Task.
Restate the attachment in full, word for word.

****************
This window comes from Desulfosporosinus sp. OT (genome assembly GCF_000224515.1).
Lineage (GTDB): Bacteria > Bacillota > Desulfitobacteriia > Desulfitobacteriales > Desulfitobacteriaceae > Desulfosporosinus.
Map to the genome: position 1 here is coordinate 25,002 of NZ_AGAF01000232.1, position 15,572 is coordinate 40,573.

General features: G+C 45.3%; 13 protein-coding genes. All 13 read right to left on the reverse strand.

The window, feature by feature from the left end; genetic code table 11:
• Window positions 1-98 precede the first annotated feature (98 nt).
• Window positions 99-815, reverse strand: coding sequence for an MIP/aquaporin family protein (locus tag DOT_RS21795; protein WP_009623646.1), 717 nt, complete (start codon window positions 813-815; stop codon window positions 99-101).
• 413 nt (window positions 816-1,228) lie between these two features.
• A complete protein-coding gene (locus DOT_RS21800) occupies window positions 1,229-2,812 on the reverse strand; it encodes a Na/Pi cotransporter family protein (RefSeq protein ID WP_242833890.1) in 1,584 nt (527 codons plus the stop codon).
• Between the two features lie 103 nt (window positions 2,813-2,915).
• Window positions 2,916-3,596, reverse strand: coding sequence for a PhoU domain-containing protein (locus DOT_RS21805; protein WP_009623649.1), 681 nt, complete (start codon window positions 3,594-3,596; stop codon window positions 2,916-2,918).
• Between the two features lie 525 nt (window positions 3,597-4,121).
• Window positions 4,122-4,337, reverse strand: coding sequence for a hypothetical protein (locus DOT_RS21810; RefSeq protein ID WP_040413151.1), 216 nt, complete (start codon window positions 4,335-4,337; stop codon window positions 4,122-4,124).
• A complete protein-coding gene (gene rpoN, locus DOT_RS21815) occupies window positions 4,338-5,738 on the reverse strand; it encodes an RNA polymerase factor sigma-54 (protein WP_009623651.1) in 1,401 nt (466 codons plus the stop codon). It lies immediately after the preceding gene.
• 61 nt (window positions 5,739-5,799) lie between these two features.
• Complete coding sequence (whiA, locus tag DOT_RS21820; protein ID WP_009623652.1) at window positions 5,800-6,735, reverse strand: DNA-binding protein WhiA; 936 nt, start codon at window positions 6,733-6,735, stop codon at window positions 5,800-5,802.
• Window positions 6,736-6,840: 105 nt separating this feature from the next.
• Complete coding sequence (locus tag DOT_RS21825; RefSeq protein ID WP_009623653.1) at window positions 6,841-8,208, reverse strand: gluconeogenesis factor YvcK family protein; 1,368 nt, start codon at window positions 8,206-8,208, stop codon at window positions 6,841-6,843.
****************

This window comes from Desulfosporosinus sp. OT (genome assembly GCF_000224515.1).
Lineage (GTDB): Bacteria > Bacillota > Desulfitobacteriia > Desulfitobacteriales > Desulfitobacteriaceae > Desulfosporosinus.
Map to the genome: position 1 here is coordinate 25,002 of NZ_AGAF01000232.1, position 15,572 is coordinate 40,573.

General features: G+C 45.3%; 13 protein-coding genes. All 13 read right to left on the reverse strand.

The window, feature by feature from the left end; genetic code table 11:
• Window positions 1-98 precede the first annotated feature (98 nt).
• Window positions 99-815, reverse strand: coding sequence for an MIP/aquaporin family protein (locus tag DOT_RS21795; protein WP_009623646.1), 717 nt, complete (start codon window positions 813-815; stop codon window positions 99-101).
• 413 nt (window positions 816-1,228) lie between these two features.
• A complete protein-coding gene (locus DOT_RS21800) occupies window positions 1,229-2,812 on the reverse strand; it encodes a Na/Pi cotransporter family protein (RefSeq protein ID WP_242833890.1) in 1,584 nt (527 codons plus the stop codon).
• Between the two features lie 103 nt (window positions 2,813-2,915).
• Window positions 2,916-3,596, reverse strand: coding sequence for a PhoU domain-containing protein (locus DOT_RS21805; protein WP_009623649.1), 681 nt, complete (start codon window positions 3,594-3,596; stop codon window positions 2,916-2,918).
• Between the two features lie 525 nt (window positions 3,597-4,121).
• Window positions 4,122-4,337, reverse strand: coding sequence for a hypothetical protein (locus DOT_RS21810; RefSeq protein ID WP_040413151.1), 216 nt, complete (start codon window positions 4,335-4,337; stop codon window positions 4,122-4,124).
• A complete protein-coding gene (gene rpoN, locus DOT_RS21815) occupies window positions 4,338-5,738 on the reverse strand; it encodes an RNA polymerase factor sigma-54 (protein WP_009623651.1) in 1,401 nt (466 codons plus the stop codon). It lies immediately after the preceding gene.
• 61 nt (window positions 5,739-5,799) lie between these two features.
• Complete coding sequence (whiA, locus tag DOT_RS21820; protein ID WP_009623652.1) at window positions 5,800-6,735, reverse strand: DNA-binding protein WhiA; 936 nt, start codon at window positions 6,733-6,735, stop codon at window positions 5,800-5,802.
• Window positions 6,736-6,840: 105 nt separating this feature from the next.
• Complete coding sequence (locus tag DOT_RS21825; RefSeq protein ID WP_009623653.1) at window positions 6,841-8,208, reverse strand: gluconeogenesis factor YvcK family protein; 1,368 nt, start codon at window positions 8,206-8,208, stop codon at window positions 6,841-6,843.